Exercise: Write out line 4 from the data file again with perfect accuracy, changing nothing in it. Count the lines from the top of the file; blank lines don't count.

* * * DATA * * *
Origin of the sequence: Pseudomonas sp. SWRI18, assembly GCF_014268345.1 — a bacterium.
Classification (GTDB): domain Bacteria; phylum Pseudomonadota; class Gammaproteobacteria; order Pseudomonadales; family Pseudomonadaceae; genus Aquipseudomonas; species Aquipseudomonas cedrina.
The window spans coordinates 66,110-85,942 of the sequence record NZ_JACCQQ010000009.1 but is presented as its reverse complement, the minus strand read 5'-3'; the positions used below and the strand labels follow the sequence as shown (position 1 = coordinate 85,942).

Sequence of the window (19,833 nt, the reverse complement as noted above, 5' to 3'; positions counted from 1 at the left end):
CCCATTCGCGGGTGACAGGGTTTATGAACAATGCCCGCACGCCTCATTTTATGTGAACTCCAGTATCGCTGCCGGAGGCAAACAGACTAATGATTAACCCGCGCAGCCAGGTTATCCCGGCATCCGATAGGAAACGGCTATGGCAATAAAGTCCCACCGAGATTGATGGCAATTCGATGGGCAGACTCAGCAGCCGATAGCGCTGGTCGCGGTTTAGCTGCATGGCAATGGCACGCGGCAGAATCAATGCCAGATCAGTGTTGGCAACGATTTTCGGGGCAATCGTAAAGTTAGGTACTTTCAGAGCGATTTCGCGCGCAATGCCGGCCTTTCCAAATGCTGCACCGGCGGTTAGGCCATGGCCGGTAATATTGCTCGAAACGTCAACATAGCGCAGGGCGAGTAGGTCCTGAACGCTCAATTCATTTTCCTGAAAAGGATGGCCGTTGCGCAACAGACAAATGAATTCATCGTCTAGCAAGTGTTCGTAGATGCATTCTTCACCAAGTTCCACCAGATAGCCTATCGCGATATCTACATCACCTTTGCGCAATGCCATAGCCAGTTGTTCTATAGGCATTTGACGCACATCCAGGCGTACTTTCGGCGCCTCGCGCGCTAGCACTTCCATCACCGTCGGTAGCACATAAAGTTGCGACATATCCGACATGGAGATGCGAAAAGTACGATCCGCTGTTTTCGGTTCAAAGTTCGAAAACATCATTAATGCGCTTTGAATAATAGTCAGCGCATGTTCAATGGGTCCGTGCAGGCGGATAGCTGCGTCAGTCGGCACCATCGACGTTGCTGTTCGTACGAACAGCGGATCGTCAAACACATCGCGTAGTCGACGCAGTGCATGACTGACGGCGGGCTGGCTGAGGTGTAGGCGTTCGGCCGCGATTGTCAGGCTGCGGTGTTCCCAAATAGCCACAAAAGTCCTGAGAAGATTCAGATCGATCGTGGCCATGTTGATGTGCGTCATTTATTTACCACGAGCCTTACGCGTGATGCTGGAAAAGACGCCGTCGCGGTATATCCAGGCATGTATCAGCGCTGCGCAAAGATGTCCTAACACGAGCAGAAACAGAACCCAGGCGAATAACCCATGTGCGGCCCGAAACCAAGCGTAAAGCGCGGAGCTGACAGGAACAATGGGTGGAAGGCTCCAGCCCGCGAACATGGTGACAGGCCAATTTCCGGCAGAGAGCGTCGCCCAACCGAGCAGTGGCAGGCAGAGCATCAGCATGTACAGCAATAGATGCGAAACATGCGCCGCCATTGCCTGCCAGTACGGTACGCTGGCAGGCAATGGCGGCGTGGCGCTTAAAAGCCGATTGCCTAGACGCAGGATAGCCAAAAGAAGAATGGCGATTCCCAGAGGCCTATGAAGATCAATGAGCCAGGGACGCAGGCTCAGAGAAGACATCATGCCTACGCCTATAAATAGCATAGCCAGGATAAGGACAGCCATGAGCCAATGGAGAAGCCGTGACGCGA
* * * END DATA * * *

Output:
Sequence of the window (19,833 nt, the reverse complement as noted above, 5' to 3'; positions counted from 1 at the left end):